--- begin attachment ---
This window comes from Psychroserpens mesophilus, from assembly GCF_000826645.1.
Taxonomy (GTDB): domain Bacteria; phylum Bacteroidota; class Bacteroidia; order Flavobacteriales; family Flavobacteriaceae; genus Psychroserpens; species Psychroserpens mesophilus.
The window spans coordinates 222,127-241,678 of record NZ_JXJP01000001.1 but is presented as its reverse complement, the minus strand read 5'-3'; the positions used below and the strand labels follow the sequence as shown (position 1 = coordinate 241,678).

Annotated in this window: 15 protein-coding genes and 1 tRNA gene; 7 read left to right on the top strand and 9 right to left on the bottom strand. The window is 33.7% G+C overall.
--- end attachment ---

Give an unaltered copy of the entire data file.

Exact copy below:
This window comes from Psychroserpens mesophilus, from assembly GCF_000826645.1.
Taxonomy (GTDB): domain Bacteria; phylum Bacteroidota; class Bacteroidia; order Flavobacteriales; family Flavobacteriaceae; genus Psychroserpens; species Psychroserpens mesophilus.
The window spans coordinates 222,127-241,678 of record NZ_JXJP01000001.1 but is presented as its reverse complement, the minus strand read 5'-3'; the positions used below and the strand labels follow the sequence as shown (position 1 = coordinate 241,678).

Annotated in this window: 15 protein-coding genes and 1 tRNA gene; 7 read left to right on the top strand and 9 right to left on the bottom strand. The window is 33.7% G+C overall.